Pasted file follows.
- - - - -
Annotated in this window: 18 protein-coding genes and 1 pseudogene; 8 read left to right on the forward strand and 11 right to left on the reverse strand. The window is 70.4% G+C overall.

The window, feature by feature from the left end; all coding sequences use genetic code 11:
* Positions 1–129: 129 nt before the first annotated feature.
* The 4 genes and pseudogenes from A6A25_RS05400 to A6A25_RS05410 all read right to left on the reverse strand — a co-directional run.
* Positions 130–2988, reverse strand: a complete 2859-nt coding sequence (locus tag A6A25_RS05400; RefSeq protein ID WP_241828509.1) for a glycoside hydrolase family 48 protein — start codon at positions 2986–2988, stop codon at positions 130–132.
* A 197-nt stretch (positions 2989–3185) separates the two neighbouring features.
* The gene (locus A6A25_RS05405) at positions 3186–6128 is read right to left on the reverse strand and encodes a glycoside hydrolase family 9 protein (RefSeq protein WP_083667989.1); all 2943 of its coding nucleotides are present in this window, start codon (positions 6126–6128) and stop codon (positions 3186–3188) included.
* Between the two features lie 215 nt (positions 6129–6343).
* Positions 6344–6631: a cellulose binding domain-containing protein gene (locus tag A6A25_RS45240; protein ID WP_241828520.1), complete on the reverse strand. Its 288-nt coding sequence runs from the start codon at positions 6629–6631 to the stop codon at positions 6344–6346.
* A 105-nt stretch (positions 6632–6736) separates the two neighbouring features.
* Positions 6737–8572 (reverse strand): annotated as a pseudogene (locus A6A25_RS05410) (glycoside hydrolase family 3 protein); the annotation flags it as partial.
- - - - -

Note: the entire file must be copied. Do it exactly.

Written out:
Annotated in this window: 18 protein-coding genes and 1 pseudogene; 8 read left to right on the forward strand and 11 right to left on the reverse strand. The window is 70.4% G+C overall.

The window, feature by feature from the left end; all coding sequences use genetic code 11:
* Positions 1–129: 129 nt before the first annotated feature.
* The 4 genes and pseudogenes from A6A25_RS05400 to A6A25_RS05410 all read right to left on the reverse strand — a co-directional run.
* Positions 130–2988, reverse strand: a complete 2859-nt coding sequence (locus tag A6A25_RS05400; RefSeq protein ID WP_241828509.1) for a glycoside hydrolase family 48 protein — start codon at positions 2986–2988, stop codon at positions 130–132.
* A 197-nt stretch (positions 2989–3185) separates the two neighbouring features.
* The gene (locus A6A25_RS05405) at positions 3186–6128 is read right to left on the reverse strand and encodes a glycoside hydrolase family 9 protein (RefSeq protein WP_083667989.1); all 2943 of its coding nucleotides are present in this window, start codon (positions 6126–6128) and stop codon (positions 3186–3188) included.
* Between the two features lie 215 nt (positions 6129–6343).
* Positions 6344–6631: a cellulose binding domain-containing protein gene (locus tag A6A25_RS45240; protein ID WP_241828520.1), complete on the reverse strand. Its 288-nt coding sequence runs from the start codon at positions 6629–6631 to the stop codon at positions 6344–6346.
* A 105-nt stretch (positions 6632–6736) separates the two neighbouring features.
* Positions 6737–8572 (reverse strand): annotated as a pseudogene (locus A6A25_RS05410) (glycoside hydrolase family 3 protein); the annotation flags it as partial.